Human Rights

Bystander apathy and the rise of sexual violence in Kenya

We have all been bystanders of an incident at one point, whether it is witnessing a pickpocketing or a fight. A bystander is any person who observes an incident but declines to take an active role or resist the urge to intervene or take any action to stop it. Even though they are in a position to discourage the perpetrator or interrupt the incident whether passively by calling the police or actively by stepping in, bystanders tend to quietly observe. This phenomenon is referred to by Psychologists as the “bystander effect” or “bystander apathy”. According to Psychologists, the main reason bystanders don’t intervene is because they assume that another person will take action.
Bystander apathy plagues Kenya and is breeding a culture of complacency towards sexual violence against women. Public incidences of sexual violence against women would be prevented if bystanders intervened. The Forest Road sexual assault incident is an example of how bystander apathy can allow sexual violence against women to escalate. On 7th March 2022, our attention was drawn to an alarming viral video of a woman being sexually assaulted and harassed by a group of Boda Boda operators in her car, along Forest Road in Nairobi. This incident occurred in broad daylight and despite her screams of fear, none of the people observing this incident intervened to stop the assault.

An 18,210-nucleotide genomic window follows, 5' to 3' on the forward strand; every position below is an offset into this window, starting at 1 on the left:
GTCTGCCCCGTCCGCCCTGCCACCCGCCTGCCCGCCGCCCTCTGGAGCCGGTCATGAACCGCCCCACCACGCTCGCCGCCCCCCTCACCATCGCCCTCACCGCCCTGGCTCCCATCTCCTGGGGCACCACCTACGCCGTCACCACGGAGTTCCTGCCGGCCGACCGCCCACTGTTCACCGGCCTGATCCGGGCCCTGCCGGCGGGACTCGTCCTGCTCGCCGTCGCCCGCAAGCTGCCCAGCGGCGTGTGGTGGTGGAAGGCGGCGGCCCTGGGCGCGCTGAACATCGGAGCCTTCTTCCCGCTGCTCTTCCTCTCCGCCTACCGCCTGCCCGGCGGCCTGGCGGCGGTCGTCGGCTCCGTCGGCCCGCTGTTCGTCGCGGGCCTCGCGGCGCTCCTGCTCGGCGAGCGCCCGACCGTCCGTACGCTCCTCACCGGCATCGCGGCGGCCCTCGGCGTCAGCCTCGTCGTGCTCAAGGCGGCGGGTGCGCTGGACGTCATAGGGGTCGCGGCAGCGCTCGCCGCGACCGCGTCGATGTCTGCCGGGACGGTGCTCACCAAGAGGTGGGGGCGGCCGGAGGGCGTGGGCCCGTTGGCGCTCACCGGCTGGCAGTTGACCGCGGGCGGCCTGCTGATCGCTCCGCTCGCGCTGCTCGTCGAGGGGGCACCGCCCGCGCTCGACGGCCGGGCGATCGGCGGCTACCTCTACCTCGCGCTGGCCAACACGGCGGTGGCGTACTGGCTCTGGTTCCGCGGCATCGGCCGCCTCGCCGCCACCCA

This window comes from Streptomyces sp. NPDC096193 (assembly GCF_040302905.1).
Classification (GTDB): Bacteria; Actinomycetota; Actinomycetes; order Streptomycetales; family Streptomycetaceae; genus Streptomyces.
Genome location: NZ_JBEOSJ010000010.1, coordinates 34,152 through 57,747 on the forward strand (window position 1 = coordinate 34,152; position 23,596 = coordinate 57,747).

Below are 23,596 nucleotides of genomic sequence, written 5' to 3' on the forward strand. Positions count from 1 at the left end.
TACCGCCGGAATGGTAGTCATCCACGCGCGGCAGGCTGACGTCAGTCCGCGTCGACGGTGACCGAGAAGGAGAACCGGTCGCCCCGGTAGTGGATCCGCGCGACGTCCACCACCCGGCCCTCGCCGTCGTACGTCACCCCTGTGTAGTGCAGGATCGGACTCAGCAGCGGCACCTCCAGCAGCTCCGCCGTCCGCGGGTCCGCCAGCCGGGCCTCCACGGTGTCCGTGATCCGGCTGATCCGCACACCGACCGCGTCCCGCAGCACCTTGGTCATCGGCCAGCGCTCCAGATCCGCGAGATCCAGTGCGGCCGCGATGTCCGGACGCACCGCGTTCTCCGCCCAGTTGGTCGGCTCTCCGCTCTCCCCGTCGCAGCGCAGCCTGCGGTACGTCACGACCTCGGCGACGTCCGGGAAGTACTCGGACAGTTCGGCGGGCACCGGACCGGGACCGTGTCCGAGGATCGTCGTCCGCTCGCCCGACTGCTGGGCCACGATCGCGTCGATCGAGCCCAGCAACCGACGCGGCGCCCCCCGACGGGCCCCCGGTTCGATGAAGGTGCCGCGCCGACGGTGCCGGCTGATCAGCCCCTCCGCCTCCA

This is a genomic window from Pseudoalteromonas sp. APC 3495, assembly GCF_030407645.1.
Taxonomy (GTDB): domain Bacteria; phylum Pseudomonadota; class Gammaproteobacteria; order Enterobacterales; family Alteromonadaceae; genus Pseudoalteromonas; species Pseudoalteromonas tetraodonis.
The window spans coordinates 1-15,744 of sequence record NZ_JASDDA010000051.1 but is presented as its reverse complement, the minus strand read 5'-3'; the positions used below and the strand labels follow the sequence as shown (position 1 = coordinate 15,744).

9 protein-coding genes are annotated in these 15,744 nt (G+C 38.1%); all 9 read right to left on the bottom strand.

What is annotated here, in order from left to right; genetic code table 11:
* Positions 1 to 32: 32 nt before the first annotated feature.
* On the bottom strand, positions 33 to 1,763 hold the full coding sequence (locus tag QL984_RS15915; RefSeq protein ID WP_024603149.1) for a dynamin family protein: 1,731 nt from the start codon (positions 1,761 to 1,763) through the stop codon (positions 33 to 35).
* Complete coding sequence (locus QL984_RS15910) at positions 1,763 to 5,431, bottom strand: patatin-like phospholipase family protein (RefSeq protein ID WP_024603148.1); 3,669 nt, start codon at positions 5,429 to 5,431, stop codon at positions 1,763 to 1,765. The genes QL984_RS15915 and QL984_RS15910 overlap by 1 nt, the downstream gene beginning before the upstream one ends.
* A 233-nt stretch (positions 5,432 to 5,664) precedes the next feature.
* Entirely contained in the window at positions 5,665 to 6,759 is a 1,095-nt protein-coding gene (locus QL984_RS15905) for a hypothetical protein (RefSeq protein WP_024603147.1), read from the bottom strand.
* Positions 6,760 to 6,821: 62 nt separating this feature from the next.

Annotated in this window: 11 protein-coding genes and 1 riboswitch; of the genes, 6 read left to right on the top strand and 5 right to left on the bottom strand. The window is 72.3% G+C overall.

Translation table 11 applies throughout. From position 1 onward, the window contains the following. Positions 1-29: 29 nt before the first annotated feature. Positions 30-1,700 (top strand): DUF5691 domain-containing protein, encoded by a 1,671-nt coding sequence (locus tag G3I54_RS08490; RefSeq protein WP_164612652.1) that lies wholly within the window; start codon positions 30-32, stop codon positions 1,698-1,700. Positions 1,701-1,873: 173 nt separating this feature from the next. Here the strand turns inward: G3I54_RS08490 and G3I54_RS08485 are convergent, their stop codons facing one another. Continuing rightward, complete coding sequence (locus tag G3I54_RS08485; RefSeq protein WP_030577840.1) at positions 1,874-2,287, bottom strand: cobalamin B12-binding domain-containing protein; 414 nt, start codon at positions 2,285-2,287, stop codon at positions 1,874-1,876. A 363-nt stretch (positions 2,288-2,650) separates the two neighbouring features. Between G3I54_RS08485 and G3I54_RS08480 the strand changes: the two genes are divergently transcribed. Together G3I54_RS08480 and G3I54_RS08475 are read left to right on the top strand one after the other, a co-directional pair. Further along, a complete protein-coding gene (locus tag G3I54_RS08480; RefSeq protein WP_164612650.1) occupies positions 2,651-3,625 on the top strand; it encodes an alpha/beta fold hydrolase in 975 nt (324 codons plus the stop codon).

Watching this video and hearing her screams was very chilling, a feeling I believe every woman can relate to as it is a reminder of just how vulnerable we are, even in broad daylight. This incident also evoked a sense of déjà vu as I remembered the multiple incidents in 2014 of men in the Nairobi CBD stripping and sexually assaulting women who they perceived to have been “indecently” dressed and therefore “tempting” them. These assaults were also done in public and the videos were published on social media platforms. This sparked the #MyDressMyChoice movement that condemned these acts of violence against women. A common thread in these incidents, and perhaps many more that may not have been shared online, is that they occurred in public spaces, in the view of tens or hundreds of Kenyans who did not intervene.